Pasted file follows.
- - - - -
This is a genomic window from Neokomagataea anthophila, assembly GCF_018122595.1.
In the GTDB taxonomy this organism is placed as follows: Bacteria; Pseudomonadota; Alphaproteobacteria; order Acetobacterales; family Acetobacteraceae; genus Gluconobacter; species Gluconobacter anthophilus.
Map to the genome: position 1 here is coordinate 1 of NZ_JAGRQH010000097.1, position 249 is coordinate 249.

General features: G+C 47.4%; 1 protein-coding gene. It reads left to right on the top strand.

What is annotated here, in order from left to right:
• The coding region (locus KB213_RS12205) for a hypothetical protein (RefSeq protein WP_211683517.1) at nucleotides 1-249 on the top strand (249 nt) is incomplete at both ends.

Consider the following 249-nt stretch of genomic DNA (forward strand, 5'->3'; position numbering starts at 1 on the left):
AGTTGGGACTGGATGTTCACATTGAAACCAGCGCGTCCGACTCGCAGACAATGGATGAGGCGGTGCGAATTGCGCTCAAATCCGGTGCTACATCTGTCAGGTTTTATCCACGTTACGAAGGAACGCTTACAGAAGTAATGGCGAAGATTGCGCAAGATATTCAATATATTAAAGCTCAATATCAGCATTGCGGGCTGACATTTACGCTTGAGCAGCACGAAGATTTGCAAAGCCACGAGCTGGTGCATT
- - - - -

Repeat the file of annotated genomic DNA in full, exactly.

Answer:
This is a genomic window from Neokomagataea anthophila, assembly GCF_018122595.1.
In the GTDB taxonomy this organism is placed as follows: Bacteria; Pseudomonadota; Alphaproteobacteria; order Acetobacterales; family Acetobacteraceae; genus Gluconobacter; species Gluconobacter anthophilus.
Map to the genome: position 1 here is coordinate 1 of NZ_JAGRQH010000097.1, position 249 is coordinate 249.

General features: G+C 47.4%; 1 protein-coding gene. It reads left to right on the top strand.

What is annotated here, in order from left to right:
• The coding region (locus KB213_RS12205) for a hypothetical protein (RefSeq protein WP_211683517.1) at nucleotides 1-249 on the top strand (249 nt) is incomplete at both ends.

Consider the following 249-nt stretch of genomic DNA (forward strand, 5'->3'; position numbering starts at 1 on the left):
AGTTGGGACTGGATGTTCACATTGAAACCAGCGCGTCCGACTCGCAGACAATGGATGAGGCGGTGCGAATTGCGCTCAAATCCGGTGCTACATCTGTCAGGTTTTATCCACGTTACGAAGGAACGCTTACAGAAGTAATGGCGAAGATTGCGCAAGATATTCAATATATTAAAGCTCAATATCAGCATTGCGGGCTGACATTTACGCTTGAGCAGCACGAAGATTTGCAAAGCCACGAGCTGGTGCATT